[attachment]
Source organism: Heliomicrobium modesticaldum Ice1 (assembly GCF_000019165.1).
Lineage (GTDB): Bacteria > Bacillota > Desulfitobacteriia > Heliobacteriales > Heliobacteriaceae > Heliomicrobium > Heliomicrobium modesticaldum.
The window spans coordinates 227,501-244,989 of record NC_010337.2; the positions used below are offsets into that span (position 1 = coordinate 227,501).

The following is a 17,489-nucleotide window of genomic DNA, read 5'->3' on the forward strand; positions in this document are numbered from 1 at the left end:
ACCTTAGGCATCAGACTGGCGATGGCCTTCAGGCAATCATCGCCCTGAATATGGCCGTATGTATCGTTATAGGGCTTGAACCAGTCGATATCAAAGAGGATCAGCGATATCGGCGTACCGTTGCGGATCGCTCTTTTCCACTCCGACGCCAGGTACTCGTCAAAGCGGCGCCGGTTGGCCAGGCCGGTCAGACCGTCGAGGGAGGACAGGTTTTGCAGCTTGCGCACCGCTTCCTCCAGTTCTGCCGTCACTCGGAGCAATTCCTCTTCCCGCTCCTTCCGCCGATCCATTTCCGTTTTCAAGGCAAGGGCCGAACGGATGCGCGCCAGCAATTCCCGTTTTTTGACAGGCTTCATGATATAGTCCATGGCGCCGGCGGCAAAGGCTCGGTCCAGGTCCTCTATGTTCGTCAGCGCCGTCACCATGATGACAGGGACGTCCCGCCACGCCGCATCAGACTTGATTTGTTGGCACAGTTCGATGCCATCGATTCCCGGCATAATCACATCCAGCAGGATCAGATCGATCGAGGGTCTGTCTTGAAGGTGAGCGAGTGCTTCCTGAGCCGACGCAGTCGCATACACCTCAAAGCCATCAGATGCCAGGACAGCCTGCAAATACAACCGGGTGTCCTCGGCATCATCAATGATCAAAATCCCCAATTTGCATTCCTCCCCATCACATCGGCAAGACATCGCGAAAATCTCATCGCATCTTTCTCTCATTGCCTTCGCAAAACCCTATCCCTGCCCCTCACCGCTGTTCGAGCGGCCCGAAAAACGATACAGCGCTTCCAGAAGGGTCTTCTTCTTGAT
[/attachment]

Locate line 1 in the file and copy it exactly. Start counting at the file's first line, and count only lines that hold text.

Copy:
Source organism: Heliomicrobium modesticaldum Ice1 (assembly GCF_000019165.1).